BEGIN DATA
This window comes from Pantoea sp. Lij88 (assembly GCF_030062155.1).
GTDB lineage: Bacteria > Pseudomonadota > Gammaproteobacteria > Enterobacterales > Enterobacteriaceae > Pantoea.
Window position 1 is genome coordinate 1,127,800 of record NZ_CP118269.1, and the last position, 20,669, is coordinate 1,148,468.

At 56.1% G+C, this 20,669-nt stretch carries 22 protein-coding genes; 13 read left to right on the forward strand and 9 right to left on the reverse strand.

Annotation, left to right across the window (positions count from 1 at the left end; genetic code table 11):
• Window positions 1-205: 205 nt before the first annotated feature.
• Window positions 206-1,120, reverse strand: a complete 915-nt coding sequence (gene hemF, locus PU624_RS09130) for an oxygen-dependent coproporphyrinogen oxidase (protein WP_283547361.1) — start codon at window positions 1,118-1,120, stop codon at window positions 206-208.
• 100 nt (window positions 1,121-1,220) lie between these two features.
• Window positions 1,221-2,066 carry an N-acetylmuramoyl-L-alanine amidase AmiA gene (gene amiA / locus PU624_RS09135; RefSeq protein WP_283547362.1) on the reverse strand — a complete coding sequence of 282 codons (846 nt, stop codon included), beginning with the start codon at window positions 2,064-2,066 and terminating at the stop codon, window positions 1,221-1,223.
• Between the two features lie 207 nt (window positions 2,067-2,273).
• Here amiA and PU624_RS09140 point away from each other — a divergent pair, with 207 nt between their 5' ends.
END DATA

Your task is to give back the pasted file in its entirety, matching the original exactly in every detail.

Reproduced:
This window comes from Pantoea sp. Lij88 (assembly GCF_030062155.1).
GTDB lineage: Bacteria > Pseudomonadota > Gammaproteobacteria > Enterobacterales > Enterobacteriaceae > Pantoea.
Window position 1 is genome coordinate 1,127,800 of record NZ_CP118269.1, and the last position, 20,669, is coordinate 1,148,468.

At 56.1% G+C, this 20,669-nt stretch carries 22 protein-coding genes; 13 read left to right on the forward strand and 9 right to left on the reverse strand.

Annotation, left to right across the window (positions count from 1 at the left end; genetic code table 11):
• Window positions 1-205: 205 nt before the first annotated feature.
• Window positions 206-1,120, reverse strand: a complete 915-nt coding sequence (gene hemF, locus PU624_RS09130) for an oxygen-dependent coproporphyrinogen oxidase (protein WP_283547361.1) — start codon at window positions 1,118-1,120, stop codon at window positions 206-208.
• 100 nt (window positions 1,121-1,220) lie between these two features.
• Window positions 1,221-2,066 carry an N-acetylmuramoyl-L-alanine amidase AmiA gene (gene amiA / locus PU624_RS09135; RefSeq protein WP_283547362.1) on the reverse strand — a complete coding sequence of 282 codons (846 nt, stop codon included), beginning with the start codon at window positions 2,064-2,066 and terminating at the stop codon, window positions 1,221-1,223.
• Between the two features lie 207 nt (window positions 2,067-2,273).
• Here amiA and PU624_RS09140 point away from each other — a divergent pair, with 207 nt between their 5' ends.